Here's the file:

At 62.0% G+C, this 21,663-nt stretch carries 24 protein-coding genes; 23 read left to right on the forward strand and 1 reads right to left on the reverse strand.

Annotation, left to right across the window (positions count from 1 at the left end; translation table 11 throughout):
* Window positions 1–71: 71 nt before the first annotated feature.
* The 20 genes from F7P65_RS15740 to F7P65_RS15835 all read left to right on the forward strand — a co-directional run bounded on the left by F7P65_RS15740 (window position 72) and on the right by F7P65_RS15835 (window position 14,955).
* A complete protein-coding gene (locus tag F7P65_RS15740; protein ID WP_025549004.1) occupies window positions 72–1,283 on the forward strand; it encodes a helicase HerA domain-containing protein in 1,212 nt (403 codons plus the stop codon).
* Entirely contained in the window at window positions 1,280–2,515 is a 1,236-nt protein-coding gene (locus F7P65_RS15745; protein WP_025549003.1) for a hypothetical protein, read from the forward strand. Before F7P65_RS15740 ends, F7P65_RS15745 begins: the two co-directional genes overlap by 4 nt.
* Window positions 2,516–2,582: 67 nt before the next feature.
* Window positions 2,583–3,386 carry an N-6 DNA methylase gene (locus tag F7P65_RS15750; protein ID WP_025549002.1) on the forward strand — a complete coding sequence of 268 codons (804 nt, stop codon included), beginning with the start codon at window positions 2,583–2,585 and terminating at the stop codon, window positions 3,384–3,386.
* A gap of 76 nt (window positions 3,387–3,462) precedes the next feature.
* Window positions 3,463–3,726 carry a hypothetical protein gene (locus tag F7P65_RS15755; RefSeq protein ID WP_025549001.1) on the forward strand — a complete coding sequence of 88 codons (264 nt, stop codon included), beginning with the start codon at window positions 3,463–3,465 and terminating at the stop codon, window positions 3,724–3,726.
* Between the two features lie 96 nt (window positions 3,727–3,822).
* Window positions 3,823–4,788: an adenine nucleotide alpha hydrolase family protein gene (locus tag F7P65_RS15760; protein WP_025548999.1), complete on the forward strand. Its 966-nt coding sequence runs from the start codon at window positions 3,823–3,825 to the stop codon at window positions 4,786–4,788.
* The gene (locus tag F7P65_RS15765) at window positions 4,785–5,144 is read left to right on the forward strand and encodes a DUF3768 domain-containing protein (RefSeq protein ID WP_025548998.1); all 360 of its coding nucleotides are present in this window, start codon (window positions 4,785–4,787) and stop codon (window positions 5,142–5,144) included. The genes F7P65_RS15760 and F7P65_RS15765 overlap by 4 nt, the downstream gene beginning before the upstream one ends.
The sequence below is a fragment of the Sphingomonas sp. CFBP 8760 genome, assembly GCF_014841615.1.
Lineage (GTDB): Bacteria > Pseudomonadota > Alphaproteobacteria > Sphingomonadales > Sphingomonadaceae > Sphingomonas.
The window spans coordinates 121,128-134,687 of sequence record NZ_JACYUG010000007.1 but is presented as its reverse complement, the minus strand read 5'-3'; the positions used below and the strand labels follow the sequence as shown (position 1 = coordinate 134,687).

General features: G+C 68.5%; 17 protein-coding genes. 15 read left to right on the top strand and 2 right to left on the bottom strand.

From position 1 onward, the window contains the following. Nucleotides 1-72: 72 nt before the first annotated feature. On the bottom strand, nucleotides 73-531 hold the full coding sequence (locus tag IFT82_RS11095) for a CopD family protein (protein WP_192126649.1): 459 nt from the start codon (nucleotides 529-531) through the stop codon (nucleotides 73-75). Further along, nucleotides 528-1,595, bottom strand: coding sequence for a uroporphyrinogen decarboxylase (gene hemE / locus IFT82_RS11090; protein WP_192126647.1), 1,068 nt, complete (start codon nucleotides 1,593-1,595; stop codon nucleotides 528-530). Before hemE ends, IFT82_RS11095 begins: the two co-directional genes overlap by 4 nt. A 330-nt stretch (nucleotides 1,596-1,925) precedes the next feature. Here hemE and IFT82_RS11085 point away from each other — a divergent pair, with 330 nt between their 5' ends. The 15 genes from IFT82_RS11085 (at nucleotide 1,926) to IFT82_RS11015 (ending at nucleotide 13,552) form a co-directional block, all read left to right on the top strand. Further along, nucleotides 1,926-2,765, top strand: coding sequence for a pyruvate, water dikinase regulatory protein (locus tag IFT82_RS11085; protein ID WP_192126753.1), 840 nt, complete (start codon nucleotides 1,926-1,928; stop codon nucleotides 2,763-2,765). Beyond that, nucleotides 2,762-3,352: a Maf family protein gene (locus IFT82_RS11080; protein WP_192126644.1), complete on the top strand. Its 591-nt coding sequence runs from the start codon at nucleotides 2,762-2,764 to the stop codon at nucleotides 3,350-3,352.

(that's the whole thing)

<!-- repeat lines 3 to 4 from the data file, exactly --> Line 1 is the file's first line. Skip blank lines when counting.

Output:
* Window positions 1–71: 71 nt before the first annotated feature.
* The 20 genes from F7P65_RS15740 to F7P65_RS15835 all read left to right on the forward strand — a co-directional run bounded on the left by F7P65_RS15740 (window position 72) and on the right by F7P65_RS15835 (window position 14,955).